More recently, as pharmas have looked around for other industries to emulate, many of them sought one-eyed guidance from the major consultancies. These recommendations have led some people in the drug industry to look favorably upon the auto companies (see here).

An initial impetus to benchmark against the auto industry comes from the cost cutting changes the carmakers successfully made in the past two years. For example, at one point the Big Auto companies were all vertically integrated. Now 70 percent of an automobile’s value comes from suppliers. In other respects as well, the major auto manufacturers managed to survive partly by retrenching to a few, core operations. Now, they just basically “orchestrate an army of contractors.”

This led a few of pharma’s top managers to believe they can learn something from the auto companies about reducing fixed overhead expenses. Certainly, production is one area where pharma can benefit from studying Detroit and the Japanese. But production has never been a principal success factor for pharma, where gross margins generally exceed 80 percent. Commercial success or failure in the drug industry pivots around the key functions of R&D and marketing/sales.

This fundamental factor places a key limitation on how far the Ivy League MBAs can apply the automotive analogy to pharma. Auto companies, for example, can usefully partner with parts suppliers because consistency and predictably low pricing provide the keys to efficient production. GM, Ford and Chrysler will not typically benefit if their parts suppliers regularly urge substantial course corrections during a production run.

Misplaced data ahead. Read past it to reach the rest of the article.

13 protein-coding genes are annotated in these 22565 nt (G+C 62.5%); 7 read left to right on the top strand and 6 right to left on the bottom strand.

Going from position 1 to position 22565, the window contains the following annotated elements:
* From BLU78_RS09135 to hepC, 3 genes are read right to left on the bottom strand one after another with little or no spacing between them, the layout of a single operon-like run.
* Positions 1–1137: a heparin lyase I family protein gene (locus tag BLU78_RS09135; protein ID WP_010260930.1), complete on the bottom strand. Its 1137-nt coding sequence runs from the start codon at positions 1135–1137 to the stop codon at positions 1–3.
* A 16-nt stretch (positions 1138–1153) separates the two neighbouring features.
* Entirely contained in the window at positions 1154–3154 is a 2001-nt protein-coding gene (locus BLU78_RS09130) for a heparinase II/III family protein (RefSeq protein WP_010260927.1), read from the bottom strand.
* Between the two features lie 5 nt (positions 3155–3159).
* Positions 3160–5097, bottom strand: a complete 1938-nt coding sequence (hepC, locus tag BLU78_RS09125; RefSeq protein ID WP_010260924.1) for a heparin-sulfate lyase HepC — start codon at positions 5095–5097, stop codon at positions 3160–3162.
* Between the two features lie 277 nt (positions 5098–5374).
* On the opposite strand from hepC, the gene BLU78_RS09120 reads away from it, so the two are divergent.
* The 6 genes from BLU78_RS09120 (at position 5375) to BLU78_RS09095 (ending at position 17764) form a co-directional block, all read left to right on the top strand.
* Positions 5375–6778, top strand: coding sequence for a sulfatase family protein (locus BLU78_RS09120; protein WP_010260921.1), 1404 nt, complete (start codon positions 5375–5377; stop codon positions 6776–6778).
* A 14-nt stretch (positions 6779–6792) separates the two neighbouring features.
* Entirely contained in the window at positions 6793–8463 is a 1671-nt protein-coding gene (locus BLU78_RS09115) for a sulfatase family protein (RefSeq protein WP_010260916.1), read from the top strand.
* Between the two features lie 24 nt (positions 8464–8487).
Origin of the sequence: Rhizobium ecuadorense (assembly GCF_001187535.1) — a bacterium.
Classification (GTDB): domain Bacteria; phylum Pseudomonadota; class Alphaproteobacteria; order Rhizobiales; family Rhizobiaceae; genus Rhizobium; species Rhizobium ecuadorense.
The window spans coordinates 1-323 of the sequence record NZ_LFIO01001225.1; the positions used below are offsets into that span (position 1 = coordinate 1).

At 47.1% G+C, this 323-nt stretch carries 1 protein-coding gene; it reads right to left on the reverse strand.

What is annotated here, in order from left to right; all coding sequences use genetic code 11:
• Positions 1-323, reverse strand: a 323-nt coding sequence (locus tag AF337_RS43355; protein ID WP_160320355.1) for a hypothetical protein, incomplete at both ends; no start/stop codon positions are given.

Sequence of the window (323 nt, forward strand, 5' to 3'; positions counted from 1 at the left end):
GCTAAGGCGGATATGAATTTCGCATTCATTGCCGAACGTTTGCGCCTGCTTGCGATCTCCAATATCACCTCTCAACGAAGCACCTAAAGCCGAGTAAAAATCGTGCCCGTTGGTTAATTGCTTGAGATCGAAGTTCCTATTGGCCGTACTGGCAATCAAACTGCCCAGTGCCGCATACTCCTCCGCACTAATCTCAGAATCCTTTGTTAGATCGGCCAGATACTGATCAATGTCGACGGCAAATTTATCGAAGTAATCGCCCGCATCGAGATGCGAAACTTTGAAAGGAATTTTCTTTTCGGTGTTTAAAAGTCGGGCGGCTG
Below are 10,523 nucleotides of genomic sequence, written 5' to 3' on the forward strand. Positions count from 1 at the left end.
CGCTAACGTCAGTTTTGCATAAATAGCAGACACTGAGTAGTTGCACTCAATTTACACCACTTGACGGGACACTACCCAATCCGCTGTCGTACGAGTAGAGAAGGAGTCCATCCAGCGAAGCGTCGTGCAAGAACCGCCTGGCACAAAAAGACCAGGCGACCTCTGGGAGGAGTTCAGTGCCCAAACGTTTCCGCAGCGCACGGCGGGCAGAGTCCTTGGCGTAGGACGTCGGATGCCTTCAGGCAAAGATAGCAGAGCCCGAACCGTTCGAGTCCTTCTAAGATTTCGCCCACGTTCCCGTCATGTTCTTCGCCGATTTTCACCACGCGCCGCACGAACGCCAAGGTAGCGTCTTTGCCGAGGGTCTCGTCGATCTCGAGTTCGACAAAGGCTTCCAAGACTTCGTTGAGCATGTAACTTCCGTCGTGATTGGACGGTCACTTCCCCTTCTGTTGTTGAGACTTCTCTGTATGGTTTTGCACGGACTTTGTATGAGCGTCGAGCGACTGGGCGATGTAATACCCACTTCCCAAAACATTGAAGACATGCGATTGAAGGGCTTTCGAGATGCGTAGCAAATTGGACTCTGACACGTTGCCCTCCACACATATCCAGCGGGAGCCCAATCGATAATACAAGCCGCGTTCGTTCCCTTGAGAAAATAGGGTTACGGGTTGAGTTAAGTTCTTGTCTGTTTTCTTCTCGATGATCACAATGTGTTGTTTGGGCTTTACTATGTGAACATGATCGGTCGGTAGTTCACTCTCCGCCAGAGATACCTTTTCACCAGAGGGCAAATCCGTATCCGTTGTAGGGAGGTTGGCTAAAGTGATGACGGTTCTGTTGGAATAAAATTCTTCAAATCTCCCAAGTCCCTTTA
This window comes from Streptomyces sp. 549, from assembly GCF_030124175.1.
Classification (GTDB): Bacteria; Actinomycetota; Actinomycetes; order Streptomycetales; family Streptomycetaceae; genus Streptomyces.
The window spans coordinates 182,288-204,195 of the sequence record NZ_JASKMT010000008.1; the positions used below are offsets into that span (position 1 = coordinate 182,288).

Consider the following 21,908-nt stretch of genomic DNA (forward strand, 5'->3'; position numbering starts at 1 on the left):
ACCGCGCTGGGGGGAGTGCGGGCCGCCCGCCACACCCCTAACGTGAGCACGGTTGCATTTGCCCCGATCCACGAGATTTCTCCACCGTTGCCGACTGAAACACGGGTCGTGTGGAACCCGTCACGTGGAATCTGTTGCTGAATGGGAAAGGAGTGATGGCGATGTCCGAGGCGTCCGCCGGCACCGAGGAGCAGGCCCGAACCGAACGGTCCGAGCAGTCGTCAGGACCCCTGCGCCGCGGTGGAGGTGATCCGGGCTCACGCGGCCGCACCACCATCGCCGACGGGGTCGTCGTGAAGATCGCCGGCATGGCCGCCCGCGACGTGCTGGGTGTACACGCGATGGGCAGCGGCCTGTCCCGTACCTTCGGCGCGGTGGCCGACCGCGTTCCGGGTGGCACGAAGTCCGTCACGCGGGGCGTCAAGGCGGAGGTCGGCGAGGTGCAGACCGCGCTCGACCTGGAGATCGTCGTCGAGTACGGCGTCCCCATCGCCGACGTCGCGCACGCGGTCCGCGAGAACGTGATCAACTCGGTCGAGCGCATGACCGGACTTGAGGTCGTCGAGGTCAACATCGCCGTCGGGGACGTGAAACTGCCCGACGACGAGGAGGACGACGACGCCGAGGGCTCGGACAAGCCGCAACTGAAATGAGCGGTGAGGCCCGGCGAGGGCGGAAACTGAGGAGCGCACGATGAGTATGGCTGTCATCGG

Pharmas looking to emulate the automakers as orchestra conductors fail to perceive this important difference of context. In operating areas such as marketing, the rigid adherence to consistency characteristic of automotive production is less useful than innovative vision. Applying lessons from production to business operations then creates problems in staff support areas such as market research. When drug companies lock themselves into so-called “partnering” relationships with larger suppliers, they acquire a predictability that precludes fresh insight.